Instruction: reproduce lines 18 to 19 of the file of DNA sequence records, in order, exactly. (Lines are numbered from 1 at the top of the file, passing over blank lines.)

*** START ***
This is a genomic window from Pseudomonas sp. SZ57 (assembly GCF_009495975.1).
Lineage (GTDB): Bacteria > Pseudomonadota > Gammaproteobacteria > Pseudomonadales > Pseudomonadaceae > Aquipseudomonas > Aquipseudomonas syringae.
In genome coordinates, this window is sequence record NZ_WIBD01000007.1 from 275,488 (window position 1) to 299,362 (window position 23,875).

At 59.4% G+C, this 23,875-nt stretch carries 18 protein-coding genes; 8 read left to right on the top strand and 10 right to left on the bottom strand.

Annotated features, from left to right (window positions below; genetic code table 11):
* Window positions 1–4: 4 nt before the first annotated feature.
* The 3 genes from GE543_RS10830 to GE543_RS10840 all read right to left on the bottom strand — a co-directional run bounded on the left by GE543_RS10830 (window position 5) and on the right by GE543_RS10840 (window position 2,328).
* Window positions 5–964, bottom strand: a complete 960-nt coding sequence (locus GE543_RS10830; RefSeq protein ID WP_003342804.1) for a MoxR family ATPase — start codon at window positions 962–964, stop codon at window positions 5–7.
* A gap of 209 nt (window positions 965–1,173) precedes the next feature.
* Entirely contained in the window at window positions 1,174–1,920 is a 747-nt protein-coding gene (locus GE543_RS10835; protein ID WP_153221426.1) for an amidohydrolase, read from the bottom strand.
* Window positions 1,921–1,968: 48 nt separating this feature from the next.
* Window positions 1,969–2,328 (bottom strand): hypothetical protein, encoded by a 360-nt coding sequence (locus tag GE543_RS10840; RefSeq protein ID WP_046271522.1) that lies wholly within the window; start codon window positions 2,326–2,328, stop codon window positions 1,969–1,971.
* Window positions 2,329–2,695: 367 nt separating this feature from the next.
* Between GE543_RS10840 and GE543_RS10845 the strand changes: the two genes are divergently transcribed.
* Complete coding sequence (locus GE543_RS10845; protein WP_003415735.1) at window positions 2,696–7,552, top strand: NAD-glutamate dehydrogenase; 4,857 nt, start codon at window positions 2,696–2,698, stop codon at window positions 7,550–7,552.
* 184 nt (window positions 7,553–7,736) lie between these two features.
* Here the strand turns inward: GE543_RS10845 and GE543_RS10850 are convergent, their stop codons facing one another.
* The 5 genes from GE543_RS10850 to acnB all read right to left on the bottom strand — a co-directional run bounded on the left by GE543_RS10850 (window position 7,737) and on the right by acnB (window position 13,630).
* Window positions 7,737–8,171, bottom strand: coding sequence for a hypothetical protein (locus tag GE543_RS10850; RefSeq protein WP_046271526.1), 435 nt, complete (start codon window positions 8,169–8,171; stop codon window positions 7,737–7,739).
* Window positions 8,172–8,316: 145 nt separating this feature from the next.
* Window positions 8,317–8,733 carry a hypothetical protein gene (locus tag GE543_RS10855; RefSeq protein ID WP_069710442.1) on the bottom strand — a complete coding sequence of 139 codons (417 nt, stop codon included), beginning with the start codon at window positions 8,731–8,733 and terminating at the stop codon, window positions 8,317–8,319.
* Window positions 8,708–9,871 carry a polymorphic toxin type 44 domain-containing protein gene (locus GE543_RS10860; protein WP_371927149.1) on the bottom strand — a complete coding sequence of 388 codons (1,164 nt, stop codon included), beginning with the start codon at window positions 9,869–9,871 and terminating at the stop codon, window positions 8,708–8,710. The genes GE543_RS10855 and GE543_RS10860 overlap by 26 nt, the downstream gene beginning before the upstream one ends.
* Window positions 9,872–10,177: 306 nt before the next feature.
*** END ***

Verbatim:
* The 5 genes from GE543_RS10850 to acnB all read right to left on the bottom strand — a co-directional run bounded on the left by GE543_RS10850 (window position 7,737) and on the right by acnB (window position 13,630).
* Window positions 7,737–8,171, bottom strand: coding sequence for a hypothetical protein (locus tag GE543_RS10850; RefSeq protein WP_046271526.1), 435 nt, complete (start codon window positions 8,169–8,171; stop codon window positions 7,737–7,739).